As many of us have noted, no structural problems have been solved over the past eight years globally; all we've done is create unprecedented sums of new money in the form of credit and sovereign borrowing to keep the bubbles inflated. At some point, diminishing returns on new debt will trigger a break in the ability of households, corporations and nations to service their rising debt loads, and a retrenchment/recession of some size will occur--even if central banks flood the financial sector with liquidity and lower interest rates.

They can't force households and corporations to borrow more, though they will try.

Any significant reduction in global demand for oil will trigger a sharp, sustained decline in the price of oil. Price for commoditized goods and services is set on the margin; a 5% decline in demand doesn't necessarily reduce price by 5%; if the drop in demand shifts the the global supply into chronic over-supply, it may trigger a price drop of 25% or more.

The dramatic declines in the costs of oil production will be boosting supply at the very moment that demand is falling. This imbalance will crush the price of oil, perhaps as low as $25/barrel. Some analysts are predicting sub-$20 oil.

Low prices will devastate profits and oil-exporting nation's oil revenues, and perversely remove incentives to conserve energy. These two dynamics will then set up the next oil spike, as production will decline while demand will be boosted as economies use more "cheap oil."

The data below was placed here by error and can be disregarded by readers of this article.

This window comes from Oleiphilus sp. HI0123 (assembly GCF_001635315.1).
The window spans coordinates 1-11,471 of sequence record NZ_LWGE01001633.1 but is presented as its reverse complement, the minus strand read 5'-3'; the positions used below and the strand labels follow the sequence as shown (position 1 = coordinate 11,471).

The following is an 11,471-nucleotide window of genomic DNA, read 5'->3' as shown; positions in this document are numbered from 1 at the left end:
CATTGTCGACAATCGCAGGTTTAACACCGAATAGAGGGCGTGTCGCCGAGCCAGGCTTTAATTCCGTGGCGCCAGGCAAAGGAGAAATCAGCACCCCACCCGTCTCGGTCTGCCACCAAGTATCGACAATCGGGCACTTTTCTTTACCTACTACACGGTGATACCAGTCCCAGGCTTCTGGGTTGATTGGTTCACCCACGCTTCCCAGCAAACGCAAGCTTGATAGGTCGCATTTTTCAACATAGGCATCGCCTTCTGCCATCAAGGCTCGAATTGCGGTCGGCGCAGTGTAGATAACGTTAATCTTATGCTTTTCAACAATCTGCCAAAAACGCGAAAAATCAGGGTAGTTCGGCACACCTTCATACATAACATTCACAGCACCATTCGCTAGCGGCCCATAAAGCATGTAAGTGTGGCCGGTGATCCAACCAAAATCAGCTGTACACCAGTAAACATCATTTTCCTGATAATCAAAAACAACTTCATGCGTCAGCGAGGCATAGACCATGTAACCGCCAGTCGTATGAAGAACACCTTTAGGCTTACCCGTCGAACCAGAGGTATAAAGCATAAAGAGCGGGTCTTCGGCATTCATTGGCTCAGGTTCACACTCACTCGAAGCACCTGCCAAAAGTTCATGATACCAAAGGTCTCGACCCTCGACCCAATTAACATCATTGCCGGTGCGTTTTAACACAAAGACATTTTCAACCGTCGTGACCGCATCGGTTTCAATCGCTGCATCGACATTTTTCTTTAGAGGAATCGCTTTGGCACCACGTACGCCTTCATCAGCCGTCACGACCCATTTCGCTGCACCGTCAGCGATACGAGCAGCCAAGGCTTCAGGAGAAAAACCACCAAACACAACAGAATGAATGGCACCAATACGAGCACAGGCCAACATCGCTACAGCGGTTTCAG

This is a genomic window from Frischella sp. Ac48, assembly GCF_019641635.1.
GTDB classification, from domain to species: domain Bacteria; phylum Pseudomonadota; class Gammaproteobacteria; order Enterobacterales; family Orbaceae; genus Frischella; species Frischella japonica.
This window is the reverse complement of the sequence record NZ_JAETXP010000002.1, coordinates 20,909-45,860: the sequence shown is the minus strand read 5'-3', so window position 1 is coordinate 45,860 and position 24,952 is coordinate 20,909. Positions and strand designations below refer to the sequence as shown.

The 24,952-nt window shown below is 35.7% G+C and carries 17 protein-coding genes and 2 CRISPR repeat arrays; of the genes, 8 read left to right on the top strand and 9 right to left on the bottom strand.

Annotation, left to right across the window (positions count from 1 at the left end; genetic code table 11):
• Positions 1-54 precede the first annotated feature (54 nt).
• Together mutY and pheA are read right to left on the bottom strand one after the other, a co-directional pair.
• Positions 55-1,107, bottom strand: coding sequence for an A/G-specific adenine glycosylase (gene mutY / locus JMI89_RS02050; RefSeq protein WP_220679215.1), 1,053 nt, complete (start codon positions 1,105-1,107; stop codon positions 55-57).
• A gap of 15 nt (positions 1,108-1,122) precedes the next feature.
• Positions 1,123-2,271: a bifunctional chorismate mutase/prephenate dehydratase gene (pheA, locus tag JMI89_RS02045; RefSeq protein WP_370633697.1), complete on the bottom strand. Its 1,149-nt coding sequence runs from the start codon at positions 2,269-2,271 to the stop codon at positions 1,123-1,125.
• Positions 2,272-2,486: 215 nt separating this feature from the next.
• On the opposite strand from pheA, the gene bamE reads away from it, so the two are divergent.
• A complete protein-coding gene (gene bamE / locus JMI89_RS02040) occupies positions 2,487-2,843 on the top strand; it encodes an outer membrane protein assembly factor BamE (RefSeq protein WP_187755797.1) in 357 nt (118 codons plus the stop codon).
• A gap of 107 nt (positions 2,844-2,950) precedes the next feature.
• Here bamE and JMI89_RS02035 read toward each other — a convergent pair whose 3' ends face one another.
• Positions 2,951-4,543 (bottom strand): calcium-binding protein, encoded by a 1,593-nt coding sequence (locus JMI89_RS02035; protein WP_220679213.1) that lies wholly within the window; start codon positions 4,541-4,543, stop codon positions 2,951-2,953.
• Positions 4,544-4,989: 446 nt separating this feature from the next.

The global economy will quickly adjust to low oil prices, and decisions will be made to raise consumption based on those low prices.

When oil inevitably spikes higher as supply is slashed and demand increases off the recessionary trough, everyone will be "surprised" that low prices didn't last.

That's the oil head-fake in a nutshell.

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A. Boaty's picture

"...[Shell] had been able to reduce the cost of its wells by 50 percent over two years. The biggest reason: Shell now uses just four standard well designs worldwide, compared with dozens previously..."

It took them until recently to use standardized, interchangeable parts? Yeah, ok, whatever.

earleflorida's picture

SK has manufactured [maketh] every Shell 'LNG' Super Transport Tankers starting a decade ago on the drawing board!

NotApplicable's picture

Too bad there's no fucking demand, thanks to the destruction known as debt-based fiat currency.

Arnold's picture

What's this got to do with the 30% YOY increase in my healthcare premiums?

OpTwoMistic's picture

Even with dollar destruction speculators still paying high 40's for $30 dollar oil.  Gasoline is insane at the wholesale level.

Lucretius's picture

Gasoline is insane at the wholesale level.